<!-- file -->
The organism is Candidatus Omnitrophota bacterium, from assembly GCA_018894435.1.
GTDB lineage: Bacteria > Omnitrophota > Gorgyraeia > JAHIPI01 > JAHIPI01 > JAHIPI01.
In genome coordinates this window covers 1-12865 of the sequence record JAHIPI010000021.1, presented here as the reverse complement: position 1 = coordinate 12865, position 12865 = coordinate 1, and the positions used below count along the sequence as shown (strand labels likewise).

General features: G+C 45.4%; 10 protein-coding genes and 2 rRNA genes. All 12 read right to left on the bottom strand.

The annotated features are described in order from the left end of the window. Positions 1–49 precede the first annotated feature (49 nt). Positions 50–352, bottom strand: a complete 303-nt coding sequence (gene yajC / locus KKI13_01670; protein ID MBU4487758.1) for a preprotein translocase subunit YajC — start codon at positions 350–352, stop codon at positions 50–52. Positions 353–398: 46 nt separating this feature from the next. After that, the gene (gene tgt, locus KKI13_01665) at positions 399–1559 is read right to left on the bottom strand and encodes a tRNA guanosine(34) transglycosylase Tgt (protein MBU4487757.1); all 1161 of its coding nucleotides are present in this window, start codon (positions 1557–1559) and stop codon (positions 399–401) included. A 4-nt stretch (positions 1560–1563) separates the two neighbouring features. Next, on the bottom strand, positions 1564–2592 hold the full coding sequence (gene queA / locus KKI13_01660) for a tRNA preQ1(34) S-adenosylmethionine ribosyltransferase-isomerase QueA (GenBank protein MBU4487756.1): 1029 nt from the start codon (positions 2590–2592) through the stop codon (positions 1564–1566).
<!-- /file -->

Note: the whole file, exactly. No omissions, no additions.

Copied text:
The organism is Candidatus Omnitrophota bacterium, from assembly GCA_018894435.1.
GTDB lineage: Bacteria > Omnitrophota > Gorgyraeia > JAHIPI01 > JAHIPI01 > JAHIPI01.
In genome coordinates this window covers 1-12865 of the sequence record JAHIPI010000021.1, presented here as the reverse complement: position 1 = coordinate 12865, position 12865 = coordinate 1, and the positions used below count along the sequence as shown (strand labels likewise).

General features: G+C 45.4%; 10 protein-coding genes and 2 rRNA genes. All 12 read right to left on the bottom strand.

The annotated features are described in order from the left end of the window. Positions 1–49 precede the first annotated feature (49 nt). Positions 50–352, bottom strand: a complete 303-nt coding sequence (gene yajC / locus KKI13_01670; protein ID MBU4487758.1) for a preprotein translocase subunit YajC — start codon at positions 350–352, stop codon at positions 50–52. Positions 353–398: 46 nt separating this feature from the next. After that, the gene (gene tgt, locus KKI13_01665) at positions 399–1559 is read right to left on the bottom strand and encodes a tRNA guanosine(34) transglycosylase Tgt (protein MBU4487757.1); all 1161 of its coding nucleotides are present in this window, start codon (positions 1557–1559) and stop codon (positions 399–401) included. A 4-nt stretch (positions 1560–1563) separates the two neighbouring features. Next, on the bottom strand, positions 1564–2592 hold the full coding sequence (gene queA / locus KKI13_01660) for a tRNA preQ1(34) S-adenosylmethionine ribosyltransferase-isomerase QueA (GenBank protein MBU4487756.1): 1029 nt from the start codon (positions 2590–2592) through the stop codon (positions 1564–1566).